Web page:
A new study has revealed that the quad muscles contract differently after ACL surgery. In many cases, this can lead to long-term weakness of the muscles.
Initially, the weakness experienced was thought to be down to shrinkage or muscle atrophy. However, now scientists have pinpointed a change in the way the muscles function, it paves the way for more effective rehabilitation programs.
Here we’ll look at what the new study found and how it could change ACL rehabilitation.
Understanding the new study
The new study, carried out by researchers from the University of Michigan, assessed 14 patients who were recovering from an ACL injury. They compared them to healthy subjects to see how the quad muscles functioned.
Ultrasonography was used to provide an image of the quad muscles when carrying out knee extensions. This was done in a machine known as an Isokinetic Dynamometer, used for measuring muscle strength. The researchers focused on the largest of the quad muscles, the vastus lateralis.
It was observed that after ACL reconstruction, the muscles contracted differently. A lot of the muscle fibres within the quad muscles didn’t lengthen as much as they should, and they were slower. This contributed to muscle weakness.
This showed that while muscle atrophy does contribute towards weakness, the difference in contraction also plays a role.
How does muscle atrophy contribute towards weak quads after surgery?
Muscle atrophy is caused by the muscles wasting away. This is typically due to a lack of activity. Patients who undergo ACL reconstruction can experience mobility issues as they recover. If too little physical activity is carried out, it can cause the muscles to waste away. This in turn would lead to long-term weakness of the muscles.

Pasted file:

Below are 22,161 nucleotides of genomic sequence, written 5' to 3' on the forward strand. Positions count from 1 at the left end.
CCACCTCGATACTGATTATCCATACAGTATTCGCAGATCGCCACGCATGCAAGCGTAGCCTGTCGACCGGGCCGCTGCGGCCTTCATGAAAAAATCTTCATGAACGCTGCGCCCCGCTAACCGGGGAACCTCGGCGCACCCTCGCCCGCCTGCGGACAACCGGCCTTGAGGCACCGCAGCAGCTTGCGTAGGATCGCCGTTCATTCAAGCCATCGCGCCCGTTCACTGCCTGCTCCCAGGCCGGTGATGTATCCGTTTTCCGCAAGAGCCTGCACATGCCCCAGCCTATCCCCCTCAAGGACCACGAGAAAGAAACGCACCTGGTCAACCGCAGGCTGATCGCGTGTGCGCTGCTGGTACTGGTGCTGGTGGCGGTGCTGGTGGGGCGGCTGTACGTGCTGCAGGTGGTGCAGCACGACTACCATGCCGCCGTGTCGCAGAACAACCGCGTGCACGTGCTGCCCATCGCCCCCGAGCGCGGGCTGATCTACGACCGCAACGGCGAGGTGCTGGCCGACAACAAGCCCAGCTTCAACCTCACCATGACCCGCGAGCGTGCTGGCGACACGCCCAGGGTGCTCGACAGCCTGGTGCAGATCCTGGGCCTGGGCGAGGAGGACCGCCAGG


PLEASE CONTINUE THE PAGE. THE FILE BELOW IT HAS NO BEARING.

To avoid this potentially serious issue, patients need to ensure they are carrying out the recommended level of physical activity. A physiotherapist will be able to help prevent the condition through a specialised rehabilitation program.
Tips for strengthening the quads after ACL reconstruction
If you are undergoing an ACL reconstruction, there are ways to strengthen the quads to prevent muscle weakness.
As mentioned above, physiotherapy is one of the best ways to strengthen up the muscles after surgery. A trained physician will be able to ensure you carry out safe, effective exercises. You can also partake in cycling, walking backwards on a treadmill, and using an elliptical machine to build up strength. Just make sure you are doing these activities under the supervision of a specialist.
If you are due to undergo ACL reconstruction and you are worried about muscle weakness, book a consultation with Mr Jonathan Webb today. There are lots of things you can do to strengthen the muscles and reduce the risk of muscle weakness after an ACL reconstruction.